Jackson v. K-Mart Corp.

Decision Date08 February 2000
Docket NumberNo. A00A0388.,A00A0388.
Citation242 Ga. App. 274,529 S.E.2d 404
PartiesJACKSON v. K-MART CORPORATION.
CourtGeorgia Court of Appeals

OPINION TEXT STARTS HERE

Williams & Armwood, Rita T. Williams, Decatur, John H. Armwood, Marietta, for appellant.

F. Earl Wiggers, Jr., Atlanta, for appellee.

McMURRAY, Presiding Judge.

Appellant-plaintiff Joan Jackson brought this trip and fall renewal case against appellee-defendant K-Mart Corporation seeking damages for the injuries she sustained after tripping and falling over a floor mat, a portion of which was rolled up, in the vestibule of a Decatur K-Mart store. The superior court granted K-Mart's motion for summary judgment, concluding that Jackson failed to show that K-Mart had superior knowledge of the alleged hazard. Jackson now appeals.

K-Mart supported its motion for summary judgment by the affidavit of Jack Leslie, a door greeter at its Decatur store at the time of Jackson's fall. Therein, Leslie testified that "[a]s a Door Greeter, I have never seen the mats at the front entrance of the Store roll up and I have no knowledge of any accidents or trips on the mats due to the mats rolling up from a gust of wind." In this case as first filed, Jackson deposed she tripped and fell because a sudden gust of wind caused a portion of one of the floor mats in the vestibule of the Decatur K-Mart store to "roll[ ] up in front of [her]" as "[she] was about to step on it." Citing Prophecy Corp. v. Charles Rossignol, Inc., 256 Ga. 27, 28, 343 S.E.2d 680, the superior court found that plaintiff contradicted this testimony by her affidavit in support of her response to K-Mart's motion for summary judgment in the case sub judice. Though the record reflects that Jackson did not request her affidavit be included in the record on appeal, she does not dispute the superior court's order insofar as it pertinently provides that the affidavit "aver[red] that [Jackson] `do[es] not have personal knowledge of what caused the rug to roll-up. I could speculate as [to the] cause, but I do not know.'"

Upon the appeal of the grant of summary judgment, this Court reviews the evidence de novo. Moore v. Food Assoc., 210 Ga.App. 780, 781, 437 S.E.2d 832. Summary judgment is proper where the movant shows no genuine issue of material fact exists and entitlement to summary judgment as a matter of law. Rivergate Corp. v. BCCP Enterprises, 198 Ga.App. 761(1), 403 S.E.2d 65. A defendant carries this burden by demonstrating the absence of evidence as to one essential element of plaintiff's case. Lau's Corp. v. Haskins, 261 Ga. 491, 495, 405 S.E.2d 474. Should the defendant do so, the plaintiff "cannot rest on [her] pleadings, but rather must point to specific evidence giving rise to a triable issue. OCGA § 9-11-56(e)." Id. at 491, 405 S.E.2d 474.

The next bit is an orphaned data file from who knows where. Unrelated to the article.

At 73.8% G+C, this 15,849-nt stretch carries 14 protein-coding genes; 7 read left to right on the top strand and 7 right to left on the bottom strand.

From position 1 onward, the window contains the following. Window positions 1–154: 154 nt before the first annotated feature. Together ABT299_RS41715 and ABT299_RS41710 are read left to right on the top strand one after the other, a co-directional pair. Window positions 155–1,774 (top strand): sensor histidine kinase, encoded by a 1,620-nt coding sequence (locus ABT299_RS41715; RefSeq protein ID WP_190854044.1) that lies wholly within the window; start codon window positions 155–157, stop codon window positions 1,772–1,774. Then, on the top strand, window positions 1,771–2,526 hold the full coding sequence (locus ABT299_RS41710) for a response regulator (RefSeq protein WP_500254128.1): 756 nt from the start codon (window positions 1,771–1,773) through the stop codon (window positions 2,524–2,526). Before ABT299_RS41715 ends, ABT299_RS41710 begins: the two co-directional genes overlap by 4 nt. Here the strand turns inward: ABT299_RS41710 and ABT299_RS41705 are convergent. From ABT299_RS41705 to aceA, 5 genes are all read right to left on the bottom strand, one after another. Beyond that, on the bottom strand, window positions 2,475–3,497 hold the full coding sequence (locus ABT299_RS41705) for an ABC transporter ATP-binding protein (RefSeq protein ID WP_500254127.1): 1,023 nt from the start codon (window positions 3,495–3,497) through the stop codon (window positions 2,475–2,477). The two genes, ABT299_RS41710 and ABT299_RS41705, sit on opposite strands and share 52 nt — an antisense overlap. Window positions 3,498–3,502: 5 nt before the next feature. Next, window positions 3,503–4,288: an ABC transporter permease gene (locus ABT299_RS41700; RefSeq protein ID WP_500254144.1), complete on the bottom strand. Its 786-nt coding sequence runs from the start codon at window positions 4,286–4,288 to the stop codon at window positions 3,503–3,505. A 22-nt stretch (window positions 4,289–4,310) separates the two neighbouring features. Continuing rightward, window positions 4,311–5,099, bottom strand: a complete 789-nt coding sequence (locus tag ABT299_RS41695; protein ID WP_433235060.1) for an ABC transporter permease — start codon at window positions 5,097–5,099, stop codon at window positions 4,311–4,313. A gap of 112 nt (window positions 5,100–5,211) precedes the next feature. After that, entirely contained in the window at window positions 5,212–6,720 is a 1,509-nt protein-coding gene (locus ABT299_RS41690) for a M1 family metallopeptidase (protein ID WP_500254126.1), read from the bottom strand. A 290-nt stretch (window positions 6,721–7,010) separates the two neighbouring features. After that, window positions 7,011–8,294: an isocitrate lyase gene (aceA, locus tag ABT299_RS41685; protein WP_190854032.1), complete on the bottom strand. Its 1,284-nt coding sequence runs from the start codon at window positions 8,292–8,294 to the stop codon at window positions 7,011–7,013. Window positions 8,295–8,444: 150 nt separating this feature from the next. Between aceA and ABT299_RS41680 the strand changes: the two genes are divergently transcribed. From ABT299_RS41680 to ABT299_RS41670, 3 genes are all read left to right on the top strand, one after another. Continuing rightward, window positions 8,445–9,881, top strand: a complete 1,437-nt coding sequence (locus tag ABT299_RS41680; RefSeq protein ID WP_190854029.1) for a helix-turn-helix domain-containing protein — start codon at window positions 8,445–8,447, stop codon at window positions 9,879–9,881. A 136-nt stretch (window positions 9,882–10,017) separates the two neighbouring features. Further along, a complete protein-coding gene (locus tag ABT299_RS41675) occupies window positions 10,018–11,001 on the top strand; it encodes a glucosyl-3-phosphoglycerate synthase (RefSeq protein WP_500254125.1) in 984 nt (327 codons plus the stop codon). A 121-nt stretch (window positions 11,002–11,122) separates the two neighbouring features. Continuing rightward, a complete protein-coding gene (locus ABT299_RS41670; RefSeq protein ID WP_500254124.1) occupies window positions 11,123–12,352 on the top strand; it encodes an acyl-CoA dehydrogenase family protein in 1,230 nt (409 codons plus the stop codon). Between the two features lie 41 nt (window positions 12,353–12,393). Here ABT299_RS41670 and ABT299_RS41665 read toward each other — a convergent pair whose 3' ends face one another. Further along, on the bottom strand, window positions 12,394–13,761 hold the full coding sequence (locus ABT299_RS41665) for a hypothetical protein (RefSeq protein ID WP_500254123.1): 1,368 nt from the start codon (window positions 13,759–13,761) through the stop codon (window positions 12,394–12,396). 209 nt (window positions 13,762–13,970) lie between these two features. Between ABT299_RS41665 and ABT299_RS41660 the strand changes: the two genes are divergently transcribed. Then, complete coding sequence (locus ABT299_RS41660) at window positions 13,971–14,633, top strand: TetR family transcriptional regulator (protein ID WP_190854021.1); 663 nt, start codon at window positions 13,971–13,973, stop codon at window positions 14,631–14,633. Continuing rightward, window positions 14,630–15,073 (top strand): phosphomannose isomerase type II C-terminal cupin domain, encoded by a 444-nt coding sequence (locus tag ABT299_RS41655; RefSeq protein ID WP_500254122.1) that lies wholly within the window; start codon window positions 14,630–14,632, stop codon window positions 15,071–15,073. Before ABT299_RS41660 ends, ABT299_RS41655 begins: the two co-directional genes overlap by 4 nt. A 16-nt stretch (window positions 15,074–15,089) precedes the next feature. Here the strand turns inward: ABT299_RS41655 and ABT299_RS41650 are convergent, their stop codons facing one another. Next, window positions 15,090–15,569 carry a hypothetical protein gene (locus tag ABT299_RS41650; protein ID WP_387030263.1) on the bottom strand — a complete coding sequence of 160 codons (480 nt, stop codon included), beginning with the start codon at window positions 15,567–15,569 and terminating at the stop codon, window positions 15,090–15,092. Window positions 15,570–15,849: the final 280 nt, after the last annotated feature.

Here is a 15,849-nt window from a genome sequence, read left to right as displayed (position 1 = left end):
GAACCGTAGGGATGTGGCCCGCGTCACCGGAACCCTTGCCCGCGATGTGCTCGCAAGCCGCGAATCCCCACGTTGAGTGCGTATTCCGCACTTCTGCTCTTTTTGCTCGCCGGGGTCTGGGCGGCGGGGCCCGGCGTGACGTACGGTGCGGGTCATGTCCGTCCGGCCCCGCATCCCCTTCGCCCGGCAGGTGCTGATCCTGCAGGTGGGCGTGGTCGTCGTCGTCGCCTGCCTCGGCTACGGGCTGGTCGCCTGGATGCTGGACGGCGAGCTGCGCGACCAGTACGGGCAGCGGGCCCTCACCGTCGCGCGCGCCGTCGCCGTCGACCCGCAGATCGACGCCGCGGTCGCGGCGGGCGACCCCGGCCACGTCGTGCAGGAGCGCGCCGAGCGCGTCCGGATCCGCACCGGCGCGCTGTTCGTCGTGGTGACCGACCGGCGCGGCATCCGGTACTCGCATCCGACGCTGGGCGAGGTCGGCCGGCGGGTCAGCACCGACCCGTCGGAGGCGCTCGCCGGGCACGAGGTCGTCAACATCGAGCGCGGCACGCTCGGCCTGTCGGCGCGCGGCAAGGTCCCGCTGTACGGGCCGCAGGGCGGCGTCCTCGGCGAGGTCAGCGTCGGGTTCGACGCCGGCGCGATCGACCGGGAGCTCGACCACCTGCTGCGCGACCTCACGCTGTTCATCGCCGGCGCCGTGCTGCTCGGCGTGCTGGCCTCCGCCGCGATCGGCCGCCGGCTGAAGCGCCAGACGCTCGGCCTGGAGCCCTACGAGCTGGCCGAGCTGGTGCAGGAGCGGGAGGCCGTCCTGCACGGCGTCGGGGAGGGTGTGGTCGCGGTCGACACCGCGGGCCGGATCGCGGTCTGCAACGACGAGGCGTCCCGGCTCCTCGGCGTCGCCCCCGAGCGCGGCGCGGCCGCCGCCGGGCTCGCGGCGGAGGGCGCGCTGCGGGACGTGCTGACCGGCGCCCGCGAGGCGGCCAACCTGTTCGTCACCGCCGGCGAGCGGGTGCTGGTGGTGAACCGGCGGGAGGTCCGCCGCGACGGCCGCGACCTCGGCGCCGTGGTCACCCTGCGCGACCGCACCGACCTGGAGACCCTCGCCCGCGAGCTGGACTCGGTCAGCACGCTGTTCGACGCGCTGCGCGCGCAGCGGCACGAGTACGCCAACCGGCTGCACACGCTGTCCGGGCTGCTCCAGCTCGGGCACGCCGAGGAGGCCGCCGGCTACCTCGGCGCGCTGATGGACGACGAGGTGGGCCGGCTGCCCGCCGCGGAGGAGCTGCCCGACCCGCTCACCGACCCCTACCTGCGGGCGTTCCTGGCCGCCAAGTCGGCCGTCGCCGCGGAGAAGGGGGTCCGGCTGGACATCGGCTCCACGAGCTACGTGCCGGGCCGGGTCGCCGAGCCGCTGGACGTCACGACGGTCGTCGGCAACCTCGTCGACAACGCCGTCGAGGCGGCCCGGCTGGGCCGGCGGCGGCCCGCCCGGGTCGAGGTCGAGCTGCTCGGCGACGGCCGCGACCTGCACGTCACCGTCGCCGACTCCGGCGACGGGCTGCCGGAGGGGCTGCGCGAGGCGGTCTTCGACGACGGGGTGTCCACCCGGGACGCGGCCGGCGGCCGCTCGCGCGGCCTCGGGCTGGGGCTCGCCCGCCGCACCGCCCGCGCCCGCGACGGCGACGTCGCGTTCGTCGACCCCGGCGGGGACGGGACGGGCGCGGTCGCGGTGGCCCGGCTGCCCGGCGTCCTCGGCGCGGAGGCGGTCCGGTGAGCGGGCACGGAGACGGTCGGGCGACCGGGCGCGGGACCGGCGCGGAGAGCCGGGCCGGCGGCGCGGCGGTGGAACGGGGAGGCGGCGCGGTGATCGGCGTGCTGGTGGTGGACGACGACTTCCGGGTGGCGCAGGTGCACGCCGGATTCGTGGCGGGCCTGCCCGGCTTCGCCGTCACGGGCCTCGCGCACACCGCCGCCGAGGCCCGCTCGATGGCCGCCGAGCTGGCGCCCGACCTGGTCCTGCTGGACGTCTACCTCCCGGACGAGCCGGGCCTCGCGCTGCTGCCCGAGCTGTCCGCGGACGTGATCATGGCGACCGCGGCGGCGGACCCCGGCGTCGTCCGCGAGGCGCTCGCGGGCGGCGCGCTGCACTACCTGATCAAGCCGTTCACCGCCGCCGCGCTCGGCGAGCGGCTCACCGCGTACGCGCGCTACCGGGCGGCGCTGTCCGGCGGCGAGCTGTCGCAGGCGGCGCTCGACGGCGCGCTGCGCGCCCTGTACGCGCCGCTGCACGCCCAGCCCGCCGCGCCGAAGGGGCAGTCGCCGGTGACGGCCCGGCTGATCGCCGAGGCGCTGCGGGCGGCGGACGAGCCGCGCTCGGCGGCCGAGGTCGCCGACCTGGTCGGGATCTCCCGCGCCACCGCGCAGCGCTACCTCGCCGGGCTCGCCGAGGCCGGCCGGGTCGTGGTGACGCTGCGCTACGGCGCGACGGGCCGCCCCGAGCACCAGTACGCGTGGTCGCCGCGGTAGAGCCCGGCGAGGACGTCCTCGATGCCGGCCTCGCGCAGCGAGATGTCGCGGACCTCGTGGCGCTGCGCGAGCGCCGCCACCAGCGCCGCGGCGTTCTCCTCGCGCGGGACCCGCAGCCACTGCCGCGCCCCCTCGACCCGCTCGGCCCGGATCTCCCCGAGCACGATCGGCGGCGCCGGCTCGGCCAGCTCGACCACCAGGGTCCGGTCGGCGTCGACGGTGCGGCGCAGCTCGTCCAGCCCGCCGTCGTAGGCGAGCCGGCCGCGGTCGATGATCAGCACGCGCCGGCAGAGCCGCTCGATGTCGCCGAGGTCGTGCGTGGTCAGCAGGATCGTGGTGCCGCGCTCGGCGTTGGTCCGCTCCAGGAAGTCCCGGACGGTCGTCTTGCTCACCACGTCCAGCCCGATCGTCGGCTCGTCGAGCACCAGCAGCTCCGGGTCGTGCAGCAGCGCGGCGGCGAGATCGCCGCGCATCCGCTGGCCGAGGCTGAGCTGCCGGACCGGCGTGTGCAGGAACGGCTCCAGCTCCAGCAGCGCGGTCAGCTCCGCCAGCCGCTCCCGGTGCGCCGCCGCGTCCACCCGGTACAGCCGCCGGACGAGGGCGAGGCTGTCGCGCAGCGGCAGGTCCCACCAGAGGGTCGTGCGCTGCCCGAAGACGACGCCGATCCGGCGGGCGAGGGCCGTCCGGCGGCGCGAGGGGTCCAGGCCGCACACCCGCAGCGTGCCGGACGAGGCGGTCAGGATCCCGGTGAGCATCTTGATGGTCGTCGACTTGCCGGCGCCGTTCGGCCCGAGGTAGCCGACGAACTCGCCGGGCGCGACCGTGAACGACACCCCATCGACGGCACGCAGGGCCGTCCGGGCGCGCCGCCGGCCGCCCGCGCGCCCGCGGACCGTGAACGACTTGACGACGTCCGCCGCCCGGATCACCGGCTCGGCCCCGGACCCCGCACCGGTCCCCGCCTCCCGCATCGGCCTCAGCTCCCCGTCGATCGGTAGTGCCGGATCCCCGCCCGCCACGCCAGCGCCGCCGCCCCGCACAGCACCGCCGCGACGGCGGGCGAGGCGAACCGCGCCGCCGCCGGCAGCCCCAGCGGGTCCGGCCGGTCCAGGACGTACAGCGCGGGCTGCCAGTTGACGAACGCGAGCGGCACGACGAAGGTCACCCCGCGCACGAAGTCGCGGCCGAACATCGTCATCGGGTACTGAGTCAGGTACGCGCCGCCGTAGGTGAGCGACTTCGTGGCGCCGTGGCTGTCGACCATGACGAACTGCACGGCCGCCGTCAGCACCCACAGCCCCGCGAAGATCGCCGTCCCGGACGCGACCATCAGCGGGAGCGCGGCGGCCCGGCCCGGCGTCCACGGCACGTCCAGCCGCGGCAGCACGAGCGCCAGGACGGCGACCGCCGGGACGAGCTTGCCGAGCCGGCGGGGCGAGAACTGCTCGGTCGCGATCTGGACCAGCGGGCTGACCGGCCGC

Jackson contends that the superior court erred in granting K-Mart summary judgment for its failure to allow the jury to resolve the causation question as to whether the floor mat she tripped over was vulnerable to being rolled up by the wind because it was worn thin at its edges. Held:

"On the issue of the fact of causation, as on other issues essential to the cause of action for negligence, the plaintiff, in general, has the burden of proof. The plaintiff must introduce evidence which affords a reasonable basis for the conclusion that it is more likely than not that the conduct of the defendant was a cause in fact of the result. A mere possibility of such causation is not enough; and when the matter remains one of pure speculation or conjecture, or the probabilities are at best evenly balanced, it becomes the duty of the court to grant summary judgment for the defendant." (Citations and punctuation omitted.) Head v. Sears Roebuck & Co., 233 Ga.App. 344, 345, 503 S.E.2d 354 (1998). See Sharfuddin v. Drug Emporium, 230 Ga.App. 679, 682-683(3), 498 S.E.2d 748 (1998). Likewise, "it is a well settled principle of negligence law that the occurrence of an unfortunate event is not sufficient to authorize an inference of negligence." (Citations and punctuation omitted.) Head, supra at 346, 503 S.E.2d 354.

(Emphasis supplied.) Christopher v. Donna's Country Store, 236 Ga.App. 219, 220(1), 511 S.E.2d 579.

Pretermitting whether the superior court properly construed Jackson's explanations of her fall by deposition and affidavit as self-contradictory, Prophecy Corp. v. Charles Rossignol, Inc., 256 Ga. at 28, 343 S.E.2d 680, supra, by her brief on appeal Jackson admits that she offered no more than speculation in deposing that a strong gust of wind caused the floor mat...

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